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Bebop

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Posts posted by Bebop

  1. A lack of social connection can definitely hurt. Having solid support networks helps, same for just being able to call someone up and go out to distract yourself. Having people to talk to who can be empathetic and understanding, and help you get through the tough times as a friend. I've parted from most of my high school friends and I live in a pretty insular area, so meeting people is hard.

  2. 22 hours ago, gandolfication said:

    Your description of pursuing a professional writing career there is interesting.  I hadn't ever reduced it so much to those terms, but presumably you're right.

    Scott Adams, the creator of Dilbert, which I loved in my younger years and do think he is a brilliant satirist and occasionally writer of other things (alas, enough is enough), has a couple mind-f*#king articles out there about his view that people should not follow their passions. That this is a recipe for emotion-laden bad judgment.  That instead, people should try as many things as possible and see what they're good at, what they like (so he allows for some passion/enjoyment naturally), develop systems, rather than goals (a topic unto itself I've occasionally written about), and essentially trial and error their way through life and work.  I think that's a bit easy for him to say given the career he's enjoyed, but I find myself often being persuaded to agree with his conclusions.

    Haha, I did seriously research the possibility at one point while I was trying to get some short stories published. Just to see what people who had met with some success had to say about it. Needless to stay, I stopped shortly after that because the "reward" and the process were both so awful to me.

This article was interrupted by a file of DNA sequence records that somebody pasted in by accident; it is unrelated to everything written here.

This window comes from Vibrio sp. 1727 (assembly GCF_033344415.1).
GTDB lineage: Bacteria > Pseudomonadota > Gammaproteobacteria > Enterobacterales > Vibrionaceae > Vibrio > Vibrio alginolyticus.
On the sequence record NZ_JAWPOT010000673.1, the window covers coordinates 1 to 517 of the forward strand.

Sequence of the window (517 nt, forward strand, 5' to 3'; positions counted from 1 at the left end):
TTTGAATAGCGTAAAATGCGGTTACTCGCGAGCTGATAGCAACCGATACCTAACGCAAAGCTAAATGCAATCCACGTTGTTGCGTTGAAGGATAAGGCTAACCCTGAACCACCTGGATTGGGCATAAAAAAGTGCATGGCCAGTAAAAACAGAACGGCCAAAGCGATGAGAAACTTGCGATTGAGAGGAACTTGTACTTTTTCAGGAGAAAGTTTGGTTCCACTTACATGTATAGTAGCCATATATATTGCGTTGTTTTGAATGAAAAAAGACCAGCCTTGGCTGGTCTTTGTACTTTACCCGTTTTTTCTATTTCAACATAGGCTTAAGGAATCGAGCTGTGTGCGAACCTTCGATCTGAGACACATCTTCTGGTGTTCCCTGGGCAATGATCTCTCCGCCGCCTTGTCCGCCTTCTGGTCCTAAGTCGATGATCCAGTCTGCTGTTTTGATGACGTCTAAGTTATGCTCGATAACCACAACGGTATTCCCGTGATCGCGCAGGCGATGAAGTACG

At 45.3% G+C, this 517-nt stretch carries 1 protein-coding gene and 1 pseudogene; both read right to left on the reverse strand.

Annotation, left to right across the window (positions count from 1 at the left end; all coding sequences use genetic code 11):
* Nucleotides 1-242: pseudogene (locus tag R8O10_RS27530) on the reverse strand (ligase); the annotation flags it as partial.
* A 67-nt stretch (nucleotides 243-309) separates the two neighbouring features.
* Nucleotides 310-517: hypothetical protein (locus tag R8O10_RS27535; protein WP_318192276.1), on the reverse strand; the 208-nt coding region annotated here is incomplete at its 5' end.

I looked into some of those articles and they're pretty good so far.

  3. 11 hours ago, gandolfication said:

    Interesting post.  I can relate.

    I have a number of things I still love, am passionate and interested in....just have never found a way (yet) to monetize them.

    Isn't that a skeevy capitalist term, 'monetize'?

    Yep. It is a skeevy term in my mind, too.

    Love writing short stories? Maybe I'm meant to be a professional author working under tight deadlines and networking myself half to death to get my name out there, studying audiences and marketing my work for them.

    Ugh.

    Somehow the idea of a passion sucks the fun out of everything and puts so much more pressure on me.

     

  4. I've played video games since I was small, and also eventually started to feel that it was wasteful. I played "hardcore" in MMOs for a while, too. I haven't stopped entirely, but I did stop playing with people who treated the games like a job, or who were overly concerned with ranking, etc.

    I don't think you need to remove video games from your life, but investing in other long-term activities can help. There's a big difference between watching movies, eating out at restaurants, etc, and learning how to play a musical instrument, learning home improvement skills, doing volunteer work, writing stories and novels, or taking care of animals.

    Just things that allow you to explore what you value, engage with things outside of the game world, and find things you care about. You don't have to like all of it, maybe you prefer family to friendship and dating or bookstores to theaters.

    There are some growing pains, but I think everyone has interests and an identity outside of games if they dig for it.

  5. I feel the same way. I think that when I'm working, I can at least go home and say, "Good job, you were productive and got through another day."

    Weekends I'm left alone trying to fill the time, and sometimes there's just not enough to fill it with. I can watch a movie, but that only takes two hours. I can work on some music, but that'll last for what, one or two? There's still a lot of the day left.

    Funny how it's possible to look forward to the weekend during a tough workday and then feel completely differently about it when it arrives.

  6. I would find this useful, too. I don't know what members here could offer in terms of solutions, but even to have honest conversations on it would be a relief.